I am a farmer or producer, how can I get involved?
Food businesses taking part in the Challenge will seek to connect with farmers, growers and suppliers who are prioritising outcomes for nature, whether by adopting agro-ecology, agroforestry, conservation agriculture, or other approaches that support regenerative outcomes for nature. If you are applying these approaches we encourage you to register on the HowGood platform so that you can be identified by Challenge participants.
I am an SME — will there be any additional support available to me?
If you’re an SME and are invited into the production phase of the Challenge, you may also be invited to apply for a financial grant to support you on your journey towards making food designed for nature the norm. You’ll find out more about this opportunity during the design phase.
Who should get involved from my organisation?
As the creation of a food product (including its packaging) involves many teams across organisations, those who may benefit from getting involved in the Food Challenge on behalf of their organisation include:
NPD (New product development) teams
Ethics and sustainability teams
Once your organisation has been accepted into the design phase, the person who made the application will be able to share access to the Challenge Platform and webinar series.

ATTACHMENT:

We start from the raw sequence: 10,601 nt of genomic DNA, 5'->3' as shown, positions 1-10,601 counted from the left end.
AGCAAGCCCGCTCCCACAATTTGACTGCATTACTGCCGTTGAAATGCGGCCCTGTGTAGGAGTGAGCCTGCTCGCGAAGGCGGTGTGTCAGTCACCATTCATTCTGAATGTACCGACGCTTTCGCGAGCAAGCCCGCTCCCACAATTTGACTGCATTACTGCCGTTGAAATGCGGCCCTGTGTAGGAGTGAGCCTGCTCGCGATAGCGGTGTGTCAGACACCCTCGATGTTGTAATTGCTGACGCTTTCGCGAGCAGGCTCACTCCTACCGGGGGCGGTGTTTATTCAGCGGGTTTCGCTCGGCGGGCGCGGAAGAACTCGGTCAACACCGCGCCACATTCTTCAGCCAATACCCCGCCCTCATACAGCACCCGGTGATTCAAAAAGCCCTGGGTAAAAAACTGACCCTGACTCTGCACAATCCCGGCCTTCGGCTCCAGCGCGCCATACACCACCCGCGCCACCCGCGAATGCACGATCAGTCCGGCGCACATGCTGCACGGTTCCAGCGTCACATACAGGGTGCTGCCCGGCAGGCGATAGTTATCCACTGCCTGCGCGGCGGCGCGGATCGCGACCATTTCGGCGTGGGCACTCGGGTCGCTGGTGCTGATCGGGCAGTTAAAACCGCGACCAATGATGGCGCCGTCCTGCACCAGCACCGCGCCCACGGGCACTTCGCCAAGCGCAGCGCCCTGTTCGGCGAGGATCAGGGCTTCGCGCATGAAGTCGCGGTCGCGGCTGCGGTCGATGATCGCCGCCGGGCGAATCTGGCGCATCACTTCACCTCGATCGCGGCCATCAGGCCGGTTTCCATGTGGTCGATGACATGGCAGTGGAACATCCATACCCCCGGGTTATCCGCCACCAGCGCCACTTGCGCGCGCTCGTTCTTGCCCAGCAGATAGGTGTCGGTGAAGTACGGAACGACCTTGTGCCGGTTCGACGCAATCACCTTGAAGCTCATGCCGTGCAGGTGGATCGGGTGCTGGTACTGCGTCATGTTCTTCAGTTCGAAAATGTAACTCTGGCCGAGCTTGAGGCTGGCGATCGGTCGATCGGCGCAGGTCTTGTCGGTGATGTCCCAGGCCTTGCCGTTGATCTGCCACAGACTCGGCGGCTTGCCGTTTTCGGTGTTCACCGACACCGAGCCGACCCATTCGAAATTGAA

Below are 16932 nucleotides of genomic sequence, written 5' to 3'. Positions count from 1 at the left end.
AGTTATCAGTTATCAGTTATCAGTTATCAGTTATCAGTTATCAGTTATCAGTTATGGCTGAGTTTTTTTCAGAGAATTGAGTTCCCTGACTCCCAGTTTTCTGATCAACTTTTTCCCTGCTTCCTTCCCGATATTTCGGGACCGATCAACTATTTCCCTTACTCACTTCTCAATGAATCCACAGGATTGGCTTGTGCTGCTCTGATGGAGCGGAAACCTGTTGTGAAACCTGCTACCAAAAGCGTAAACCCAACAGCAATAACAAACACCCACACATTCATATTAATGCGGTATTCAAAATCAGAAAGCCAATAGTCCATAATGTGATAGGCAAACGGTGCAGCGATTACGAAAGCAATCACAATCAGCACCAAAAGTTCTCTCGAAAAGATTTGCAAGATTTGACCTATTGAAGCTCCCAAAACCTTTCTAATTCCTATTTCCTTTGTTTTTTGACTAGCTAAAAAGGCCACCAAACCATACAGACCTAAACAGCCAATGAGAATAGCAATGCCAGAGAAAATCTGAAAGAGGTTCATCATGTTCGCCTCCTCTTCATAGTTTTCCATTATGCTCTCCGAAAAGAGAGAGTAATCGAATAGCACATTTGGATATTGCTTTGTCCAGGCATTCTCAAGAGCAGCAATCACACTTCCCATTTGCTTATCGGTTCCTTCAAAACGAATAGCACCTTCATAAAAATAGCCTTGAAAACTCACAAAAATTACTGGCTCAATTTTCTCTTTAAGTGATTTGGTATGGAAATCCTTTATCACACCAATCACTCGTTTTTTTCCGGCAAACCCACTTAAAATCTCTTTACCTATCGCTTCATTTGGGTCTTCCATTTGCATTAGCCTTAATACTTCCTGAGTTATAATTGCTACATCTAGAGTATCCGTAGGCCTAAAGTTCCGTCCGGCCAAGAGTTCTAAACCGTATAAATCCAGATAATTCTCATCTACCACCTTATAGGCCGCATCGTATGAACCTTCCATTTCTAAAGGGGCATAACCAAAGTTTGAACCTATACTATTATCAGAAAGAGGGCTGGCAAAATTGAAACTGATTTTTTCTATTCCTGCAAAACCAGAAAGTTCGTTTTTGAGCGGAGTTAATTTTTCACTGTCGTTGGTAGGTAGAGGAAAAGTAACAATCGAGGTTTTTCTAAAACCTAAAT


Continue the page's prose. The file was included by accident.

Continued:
The Challenge, Circular Design for Food, and a circular economy
What is the Big Food Redesign Challenge?
The Challenge aims to catalyse and inspire the food industry to produce food that helps nature to thrive. By applying the principles of circular design, participants will explore the potential of our food to regenerate nature, tackle biodiversity loss, and address climate change. The Challenge will celebrate and showcase successful food products that have been created using circular design principles. By the end of the Challenge, in 2024, we aim to have uncovered pathways to success for businesses to embrace circular food design.
What is circular design and how does it apply to food?
Food design shapes what we eat, which ingredients are grown, and how they’re produced. Design decisions impact the concept, taste, texture, price, nutritional status, and packaging. Circular design for food is about rethinking product concepts, ingredient selection and sourcing, and packaging and putting nature at the heart of these decisions. It’s about developing food products that regenerate nature, restore biodiversity, enhance soil health, and prevent waste. It can also help us tackle climate change and pollution.
How does food fit into the circular economy?
Circular design is the starting point for the circular economy, which is a system where products and materials are designed to be circulated, thereby eradicating waste and pollution and regenerating nature. It’s inspired by our natural world – in nature, there is no waste, everything is part of an interconnected cycle that constantly regenerates.